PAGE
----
Dave Burnette's Commentary

Ecclesiastes Chapter 12

Written By: God through Inspiration
Penned By: Solomon
Date Penned: (935 BC)
Overview: Wisdom's Lessons from Experience (c 1-12)
Theme: Solomon's Practical Counsel (c 9-12)
Message: Remember Your Creator (v 1-14)

Ecclesiastes 12 Commentary 

(12:1) A Godless Life - A life without God can produce bitterness, loneliness, and hopelessness in old age. A life centered around God is fulfilling and can be richer and more bearable than one without him if we are faced with disabilities, sickness, or handicaps. Being young is exciting. But the excitement of youth can become a barrier to closeness with God if it makes young people focus on passing pleasures instead of eternal values. Make your strength available to God when it is still yours--during your youthful years. Don't waste it on evil or meaningless activities that become bad habits and make you callous. Seek God now. 

(12:6-8) A Fragile Life - The silver cord, golden bowl, pitcher, and wheel symbolize life's fragility. How easily death comes to us; how swiftly and unexpectedly we return to the dust from which we came. Therefore, we should recognize life as a precious resource to be used wisely and not squandered frivolously. 

(12:7-8) Dust to Dust - Stripped of the life-giving spirit breathed into us by God, our bodies return to dust. Stripped of God's purpose, our work is in vain. Stripped of God's love, our service is futile. We must put God first over all we do and in all we do because without him we have nothing. Knowing that life is futile without God motivates a wise person to seek God first. 

(12:11) A Goad - A goad (also called an oxgoad) was a wooden rod with a sharp metal tip, which was used to keep cattle moving. Like an oxgoad, wise words or important truths might be unpleasant when first heard and applied but can be essential for moving us in God's direction.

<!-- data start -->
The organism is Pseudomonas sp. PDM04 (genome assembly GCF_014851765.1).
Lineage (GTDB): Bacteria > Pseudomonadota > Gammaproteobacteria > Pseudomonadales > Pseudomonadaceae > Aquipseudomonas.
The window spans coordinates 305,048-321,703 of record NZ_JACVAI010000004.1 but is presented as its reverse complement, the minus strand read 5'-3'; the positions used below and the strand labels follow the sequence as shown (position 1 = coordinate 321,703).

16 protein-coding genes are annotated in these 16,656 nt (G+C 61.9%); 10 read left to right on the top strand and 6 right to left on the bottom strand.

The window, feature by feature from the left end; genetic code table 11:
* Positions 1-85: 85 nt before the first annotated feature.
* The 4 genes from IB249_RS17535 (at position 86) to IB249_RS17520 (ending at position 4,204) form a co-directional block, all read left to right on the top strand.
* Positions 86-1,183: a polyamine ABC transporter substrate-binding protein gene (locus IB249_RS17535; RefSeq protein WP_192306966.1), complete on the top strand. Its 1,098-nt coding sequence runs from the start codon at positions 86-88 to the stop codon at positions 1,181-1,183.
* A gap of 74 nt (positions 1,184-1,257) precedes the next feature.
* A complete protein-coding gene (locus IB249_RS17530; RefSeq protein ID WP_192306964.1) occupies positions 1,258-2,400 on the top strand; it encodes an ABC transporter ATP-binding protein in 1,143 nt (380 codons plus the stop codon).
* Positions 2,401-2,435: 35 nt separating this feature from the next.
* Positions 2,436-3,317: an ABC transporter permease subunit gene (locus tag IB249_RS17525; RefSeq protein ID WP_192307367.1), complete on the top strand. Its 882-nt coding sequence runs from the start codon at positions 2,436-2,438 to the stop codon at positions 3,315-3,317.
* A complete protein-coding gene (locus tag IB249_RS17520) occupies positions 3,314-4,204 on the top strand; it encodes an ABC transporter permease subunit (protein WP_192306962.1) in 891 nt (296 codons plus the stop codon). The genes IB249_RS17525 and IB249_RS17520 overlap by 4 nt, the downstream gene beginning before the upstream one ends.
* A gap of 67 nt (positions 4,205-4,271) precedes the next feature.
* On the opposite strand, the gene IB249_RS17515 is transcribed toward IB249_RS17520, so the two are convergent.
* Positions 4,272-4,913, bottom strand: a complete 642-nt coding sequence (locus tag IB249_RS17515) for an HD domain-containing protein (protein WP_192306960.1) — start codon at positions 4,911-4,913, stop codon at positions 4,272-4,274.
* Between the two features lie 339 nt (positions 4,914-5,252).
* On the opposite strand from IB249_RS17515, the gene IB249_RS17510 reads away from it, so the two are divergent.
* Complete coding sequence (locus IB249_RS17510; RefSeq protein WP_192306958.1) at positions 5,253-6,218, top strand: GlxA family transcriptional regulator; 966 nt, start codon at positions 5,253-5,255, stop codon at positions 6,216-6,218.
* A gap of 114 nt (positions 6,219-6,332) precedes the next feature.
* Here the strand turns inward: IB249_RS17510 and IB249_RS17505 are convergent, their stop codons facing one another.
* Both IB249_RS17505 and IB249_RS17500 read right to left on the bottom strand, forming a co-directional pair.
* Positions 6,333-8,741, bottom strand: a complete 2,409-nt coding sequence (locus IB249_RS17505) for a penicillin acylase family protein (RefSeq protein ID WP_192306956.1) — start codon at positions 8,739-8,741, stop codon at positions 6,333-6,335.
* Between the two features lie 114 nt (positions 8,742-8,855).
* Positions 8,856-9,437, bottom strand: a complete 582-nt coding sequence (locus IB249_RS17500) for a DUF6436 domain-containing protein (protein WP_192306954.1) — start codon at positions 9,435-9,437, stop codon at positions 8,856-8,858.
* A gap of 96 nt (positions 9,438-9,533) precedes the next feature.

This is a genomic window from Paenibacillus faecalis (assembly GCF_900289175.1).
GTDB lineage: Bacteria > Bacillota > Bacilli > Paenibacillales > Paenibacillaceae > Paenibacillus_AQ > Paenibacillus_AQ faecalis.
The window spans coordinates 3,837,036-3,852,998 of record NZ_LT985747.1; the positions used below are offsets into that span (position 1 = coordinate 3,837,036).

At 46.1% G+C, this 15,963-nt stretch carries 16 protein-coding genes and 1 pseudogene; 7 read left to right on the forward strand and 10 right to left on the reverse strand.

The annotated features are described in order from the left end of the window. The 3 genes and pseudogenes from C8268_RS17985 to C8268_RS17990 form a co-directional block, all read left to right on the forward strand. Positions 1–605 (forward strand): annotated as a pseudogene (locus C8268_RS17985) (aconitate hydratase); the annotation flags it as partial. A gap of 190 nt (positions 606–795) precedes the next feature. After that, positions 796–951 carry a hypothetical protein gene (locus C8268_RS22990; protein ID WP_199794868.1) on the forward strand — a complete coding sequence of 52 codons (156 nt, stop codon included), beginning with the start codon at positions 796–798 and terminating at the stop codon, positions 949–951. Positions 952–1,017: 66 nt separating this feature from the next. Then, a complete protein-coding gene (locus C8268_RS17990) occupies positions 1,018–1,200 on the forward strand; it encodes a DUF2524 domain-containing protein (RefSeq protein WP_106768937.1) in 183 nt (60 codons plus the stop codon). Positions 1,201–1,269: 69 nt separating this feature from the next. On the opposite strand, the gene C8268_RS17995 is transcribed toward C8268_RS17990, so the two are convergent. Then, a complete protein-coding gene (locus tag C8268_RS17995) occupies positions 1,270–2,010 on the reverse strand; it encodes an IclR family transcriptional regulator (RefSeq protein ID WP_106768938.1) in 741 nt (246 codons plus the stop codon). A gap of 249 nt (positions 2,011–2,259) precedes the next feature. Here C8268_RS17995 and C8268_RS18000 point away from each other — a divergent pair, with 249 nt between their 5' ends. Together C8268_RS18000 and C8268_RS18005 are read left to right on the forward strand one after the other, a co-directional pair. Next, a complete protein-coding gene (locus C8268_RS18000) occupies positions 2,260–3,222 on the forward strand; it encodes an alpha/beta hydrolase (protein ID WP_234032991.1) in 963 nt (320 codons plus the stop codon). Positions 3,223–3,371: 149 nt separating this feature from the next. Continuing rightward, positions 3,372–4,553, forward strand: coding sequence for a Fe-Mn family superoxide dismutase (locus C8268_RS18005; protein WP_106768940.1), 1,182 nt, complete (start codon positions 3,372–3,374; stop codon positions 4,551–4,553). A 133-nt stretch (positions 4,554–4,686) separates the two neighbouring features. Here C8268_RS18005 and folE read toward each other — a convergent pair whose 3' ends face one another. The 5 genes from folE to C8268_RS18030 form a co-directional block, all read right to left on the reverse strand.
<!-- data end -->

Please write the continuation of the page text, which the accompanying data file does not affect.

(12:12) Philosophy - Opinions about life and philosophies about how we should live could be read and studied forever. It is not wrong to study these opinions, but we should spend most of our time feeding on the truth of God's Word and putting the wisdom we gain into action. Wise students of the Bible will understand and do what they are taught. Because our time on earth is so short, we should use it to learn the truths that affect not only this life but also eternity. 

(12:13-14) Lacking Purpose - In his conclusion, Solomon presents his antidotes for the two main ailments presented in this book. Those who lack purpose and direction in life should fear God and obey his commands. Those who think life is unfair should remember that God will review every person's life to determine how he or she has responded to him, and he will judge every deed. Have you committed your life-your present and your future--to God? Does your life measure up to his standards? 

(12:13-14) Standing Before God - The book of Ecclesiastes cannot be interpreted correctly without reading these final verses. No matter what the mysteries and apparent contradictions of life are, we must work toward the single purpose of knowing God. In Ecclesiastes, Solomon shows us that we should enjoy life but that this does not exempt us from obeying God's commands. We should search for purpose and meaning in life, but these cannot be found in human endeavors. We should acknowledge the evil, foolishness, and injustice in life yet maintain a positive attitude and strong faith in God. All people will have to stand before God and be judged for what they did in this life. We will not be able to use life's inconsistencies as an excuse for failing to live as God wants. To live as God wants, we need to (1) recognize that human effort apart from God is futile; (2) put God first--now; (3) receive every good thing as a gift from God; (4) realize that God will judge both evil and good; and (5) know that God will judge the quality of every person's life. How strange that people spend their lives striving for the very enjoyment